Therefore, even if the demand will not go down, it is questionable whether Sri Lanka will be able to cater to the demand. As such, the apparel sector, the largest export earner, will significantly be affected. The demand for Sri Lankan apparel products will decline as a result of COVID-19, due to few reasons. 

First, in 2018 also the demand for our garments declined from the UK, the largest European market and estimate it will further decline in 2020, as the UK too is affected by COVID-19. Second, export earnings increased mainly due to higher demand from Germany, Italy, the Netherland and Sweden in 2018, with the restoration of the European Union (EU) GSP Plus. However, in 2020, we cannot expect a higher demand from European countries like Italy and Germany, as they are at the top of the list of affected countries. 

Further, imports of the input for the apparel industry will be questionable. Out of the total imports of intermediate goods (56 percent), around 13 percent was textiles and textile articles in 2018. Considering these factors, we can expect that the apparel industry in Sri Lanka will face big challenges after COVID-19. However, the EU GSP Plus agreement will help to moderate the adverse impact  to some extent. 

There is a considerable number of people working in the textile and garment sector. Any negative effect on this sector will also badly affect the employees of this sector. This causes to increase the unemployment rate and economic and social vulnerability of workers.

Further, higher demand for some other agricultural products from Europe also contributed for higher export earnings in 2018. For example, Italian demand was significant for Sri Lankan seafood exports in 2018. Not only the demand for seafood but also the demand for Sri Lankan tea will also be affected negatively. Around 12 percent of the export earnings came from the tea exports. 

The major reason for decreasing the demand for our products is that the Sri Lankan export market is not diversified. Our major export destinations are the USA and Europe. In 2018, our major export destinations were the USA (25.9 percent), UK (8.2 percent) and EU (16 percent), which are the mostly affected countries.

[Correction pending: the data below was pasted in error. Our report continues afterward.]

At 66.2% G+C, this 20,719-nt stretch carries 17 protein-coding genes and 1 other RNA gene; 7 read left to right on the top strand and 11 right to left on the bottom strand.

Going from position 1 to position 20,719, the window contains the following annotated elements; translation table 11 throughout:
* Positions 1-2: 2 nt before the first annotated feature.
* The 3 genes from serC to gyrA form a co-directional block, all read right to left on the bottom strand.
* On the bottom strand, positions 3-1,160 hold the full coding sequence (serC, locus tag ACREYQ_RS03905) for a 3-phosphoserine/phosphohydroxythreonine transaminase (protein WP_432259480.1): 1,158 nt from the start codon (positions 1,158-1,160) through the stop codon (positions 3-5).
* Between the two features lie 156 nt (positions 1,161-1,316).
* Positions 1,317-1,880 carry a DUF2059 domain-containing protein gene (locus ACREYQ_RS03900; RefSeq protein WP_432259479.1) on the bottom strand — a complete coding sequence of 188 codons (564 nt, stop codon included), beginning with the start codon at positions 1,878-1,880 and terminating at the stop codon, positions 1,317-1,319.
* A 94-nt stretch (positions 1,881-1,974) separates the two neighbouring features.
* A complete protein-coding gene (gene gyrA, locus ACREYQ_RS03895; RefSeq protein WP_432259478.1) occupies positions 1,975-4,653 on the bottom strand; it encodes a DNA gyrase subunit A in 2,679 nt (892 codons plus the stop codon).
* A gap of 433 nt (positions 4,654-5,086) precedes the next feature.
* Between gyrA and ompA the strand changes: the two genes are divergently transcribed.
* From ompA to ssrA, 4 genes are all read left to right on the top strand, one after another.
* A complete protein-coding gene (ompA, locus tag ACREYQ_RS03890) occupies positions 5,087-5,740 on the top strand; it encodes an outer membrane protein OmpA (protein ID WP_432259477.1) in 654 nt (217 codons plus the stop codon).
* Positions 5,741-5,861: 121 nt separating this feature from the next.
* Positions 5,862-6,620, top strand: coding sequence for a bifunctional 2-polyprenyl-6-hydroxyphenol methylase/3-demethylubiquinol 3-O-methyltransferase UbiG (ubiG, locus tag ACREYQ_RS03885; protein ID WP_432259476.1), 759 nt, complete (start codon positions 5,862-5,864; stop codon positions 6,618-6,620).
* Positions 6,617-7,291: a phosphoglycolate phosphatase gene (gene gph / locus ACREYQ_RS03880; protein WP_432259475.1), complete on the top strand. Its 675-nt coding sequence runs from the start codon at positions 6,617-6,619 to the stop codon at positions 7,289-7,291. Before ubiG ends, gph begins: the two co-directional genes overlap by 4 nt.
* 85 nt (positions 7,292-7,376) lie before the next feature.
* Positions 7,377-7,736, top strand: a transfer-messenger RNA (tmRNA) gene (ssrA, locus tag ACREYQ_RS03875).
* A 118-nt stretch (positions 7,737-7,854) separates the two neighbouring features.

When we discuss about the import performance, as we mentioned earlier, the Easter attack did not affect the import sector too. However, we can expect COVID-19 to make a significant impact on imports, as the entire world and their supply chains are affected. 

Around 40 percent of imports are from China and India. The EU’s import share was 12 percent in 2018. This will affect our production sector as we import a significant percentage of our intermediate commodities from other countries. 

Oil prices went down to the lowest price ever recorded. However, positive impacts of this lower oil price cannot be harvested at this moment, as the entire country is not working. The current government is using the benefit received from lower fuel prices to subsidise the consumption of poor people in the country. 


Remittance inflows to Sri Lanka were playing a counteractive role in the Sri Lankan economy. Remittance inflows have played a countercyclical role when Sri Lanka has faced economic downturns. For example, remittance inflows increased significantly immediately after the Asian tsunami in 2004 and also after the civil war in 2009.  
However, in 2020, when Sri Lanka is affected by COVID-19, can remittances play the same role to support the country? The answer is very straightforward: “No”. Why? In the short run, remittance inflows will drop due to the fact that a large number of migrant workers returned to Sri Lanka during the COVID-19 outbreak.